Is there such a thing as down time anymore? You know, just some quiet time where we are unplugged, disconnected, disengaged?
I strode into our favorite pizza joint on Saturday night to pick up a carry-out order. It's typically very busy on weekend nights and this was no exception. As usual, there was a line of people waiting to be seated. On the five chairs available sat five lucky folks who didn't have to stand. They were waiting for both carry-outs and to be seated.
I had to chuckle. Each of the five had their mobile devices out, and each were scrolling up and down the devices with their thumbs, using the touch screen feature.
Being nosy, I peeked and a few of them seemed to be scanning their Facebook accounts. But the sight of all five of these folks---and I don't know if any of them knew each other or not, because they weren't talking---thumbing up and down their mobile devices, their faces lit by the device's glow, was comical to me.
But it was also a sad commentary, at the same time.
Had these five folks been stripped of their devices, or left them at home, or---gasp!---decided not to pull them out to begin with, there might have been idle conversation. Or, better yet, some aforementioned down time.
You remember down time, don't you?
Is it too foreign for us anymore in this mobile communications age to consider some time just sitting, staring, and doing nothing?
I love to people watch. That's just me. I enjoy observing---people talking, the wait staff working, the bartender mixing drinks, etc. The pizza joint also had a television, beaming the NCAA basketball tournament and other sporting events into the restaurant. Yet none of the five---and they were all men, by the way---showed the tiniest bit of interest in the TVs.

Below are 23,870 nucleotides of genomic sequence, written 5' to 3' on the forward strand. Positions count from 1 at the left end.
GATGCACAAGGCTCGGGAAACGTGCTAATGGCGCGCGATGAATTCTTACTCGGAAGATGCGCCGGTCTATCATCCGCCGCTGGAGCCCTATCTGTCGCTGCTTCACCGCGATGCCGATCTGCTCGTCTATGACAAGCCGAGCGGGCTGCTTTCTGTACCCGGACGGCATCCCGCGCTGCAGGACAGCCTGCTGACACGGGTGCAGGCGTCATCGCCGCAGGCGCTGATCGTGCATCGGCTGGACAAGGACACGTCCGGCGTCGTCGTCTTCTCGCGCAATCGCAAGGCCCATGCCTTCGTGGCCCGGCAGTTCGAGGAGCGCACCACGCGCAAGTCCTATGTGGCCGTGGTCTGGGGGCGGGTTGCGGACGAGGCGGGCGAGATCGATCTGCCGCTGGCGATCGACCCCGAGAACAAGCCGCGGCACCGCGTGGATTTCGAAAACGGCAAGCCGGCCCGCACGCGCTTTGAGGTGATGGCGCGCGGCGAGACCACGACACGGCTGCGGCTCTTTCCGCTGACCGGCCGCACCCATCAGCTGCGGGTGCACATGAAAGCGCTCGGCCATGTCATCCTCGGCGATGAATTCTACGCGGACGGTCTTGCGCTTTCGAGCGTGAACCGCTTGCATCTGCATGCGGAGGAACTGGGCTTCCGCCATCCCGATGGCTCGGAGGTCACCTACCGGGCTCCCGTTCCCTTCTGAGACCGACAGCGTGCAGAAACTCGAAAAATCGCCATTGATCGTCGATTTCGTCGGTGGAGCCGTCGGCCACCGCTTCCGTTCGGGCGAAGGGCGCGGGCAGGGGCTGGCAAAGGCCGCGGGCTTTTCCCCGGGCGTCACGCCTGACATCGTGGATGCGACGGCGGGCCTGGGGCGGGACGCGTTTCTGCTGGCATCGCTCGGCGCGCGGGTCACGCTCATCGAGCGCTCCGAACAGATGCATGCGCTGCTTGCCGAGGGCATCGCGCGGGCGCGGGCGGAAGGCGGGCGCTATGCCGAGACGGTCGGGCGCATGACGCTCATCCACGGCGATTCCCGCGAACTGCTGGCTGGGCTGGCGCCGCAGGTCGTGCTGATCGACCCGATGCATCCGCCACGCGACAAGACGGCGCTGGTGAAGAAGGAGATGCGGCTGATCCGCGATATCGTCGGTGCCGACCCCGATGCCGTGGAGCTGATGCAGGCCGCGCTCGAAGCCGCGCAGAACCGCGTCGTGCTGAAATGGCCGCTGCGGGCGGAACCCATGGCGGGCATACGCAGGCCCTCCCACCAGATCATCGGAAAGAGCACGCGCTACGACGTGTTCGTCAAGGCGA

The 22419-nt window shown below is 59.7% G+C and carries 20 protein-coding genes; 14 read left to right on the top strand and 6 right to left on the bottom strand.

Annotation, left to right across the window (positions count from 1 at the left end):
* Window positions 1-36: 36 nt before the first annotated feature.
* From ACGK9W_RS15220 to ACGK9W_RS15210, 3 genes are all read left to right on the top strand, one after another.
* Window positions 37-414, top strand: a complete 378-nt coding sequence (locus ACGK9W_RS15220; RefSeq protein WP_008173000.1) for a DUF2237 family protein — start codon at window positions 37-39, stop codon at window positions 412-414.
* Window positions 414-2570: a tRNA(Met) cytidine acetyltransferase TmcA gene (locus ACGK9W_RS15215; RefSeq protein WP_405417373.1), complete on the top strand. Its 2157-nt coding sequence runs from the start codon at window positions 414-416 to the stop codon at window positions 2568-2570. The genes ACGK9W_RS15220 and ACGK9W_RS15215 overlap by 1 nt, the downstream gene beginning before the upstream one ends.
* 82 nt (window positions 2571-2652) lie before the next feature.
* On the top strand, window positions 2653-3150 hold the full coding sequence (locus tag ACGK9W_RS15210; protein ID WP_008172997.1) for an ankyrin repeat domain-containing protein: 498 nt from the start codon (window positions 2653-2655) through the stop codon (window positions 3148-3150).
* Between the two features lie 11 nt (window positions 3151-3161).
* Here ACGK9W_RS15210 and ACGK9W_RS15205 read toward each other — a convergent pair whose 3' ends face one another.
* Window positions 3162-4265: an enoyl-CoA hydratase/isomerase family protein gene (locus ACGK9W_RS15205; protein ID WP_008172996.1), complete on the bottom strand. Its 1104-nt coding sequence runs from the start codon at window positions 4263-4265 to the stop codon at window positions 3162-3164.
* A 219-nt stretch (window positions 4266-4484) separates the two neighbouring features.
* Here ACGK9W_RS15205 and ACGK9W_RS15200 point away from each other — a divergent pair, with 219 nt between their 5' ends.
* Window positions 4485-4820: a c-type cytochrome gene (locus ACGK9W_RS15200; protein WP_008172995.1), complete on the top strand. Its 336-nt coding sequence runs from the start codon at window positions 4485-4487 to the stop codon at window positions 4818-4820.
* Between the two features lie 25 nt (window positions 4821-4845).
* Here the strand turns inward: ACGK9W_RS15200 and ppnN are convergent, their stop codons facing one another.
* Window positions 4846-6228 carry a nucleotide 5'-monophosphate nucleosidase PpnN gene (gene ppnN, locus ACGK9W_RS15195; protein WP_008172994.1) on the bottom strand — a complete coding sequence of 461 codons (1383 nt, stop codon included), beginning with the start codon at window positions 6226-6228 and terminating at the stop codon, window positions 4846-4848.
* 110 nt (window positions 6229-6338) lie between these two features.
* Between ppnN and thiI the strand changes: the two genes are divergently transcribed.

They all had their faces aglow from their mobile devices.
I check my Facebook and/or e-mail on my phone, too---usually when I am walking the dog. But not always. Other times, I enjoy the outdoors, the fresh air, and the always popular people watching and observations. You can see a lot, making some 1,100 dog walks a year (you heard me; walk him about three times a day, on the average).
The men in the pizzeria probably had no more than 5-10 minutes to kill, waiting for their pizzas or dining room seats. Instead of relaxing and enjoying some alone and down time, they chose to whip out their devices and connect to the Internet world of social media, etc.
I'm not judging. People can do whatever they want with their time. But are there no such thing as empty minutes? Does every free moment have to be spent scrolling up and down our mobile devices? Is the latest from Facebook that important?
I remember when the only thing we thumbed through in public was a two-month old magazine. Or, we sat quietly, thinking and relaxing.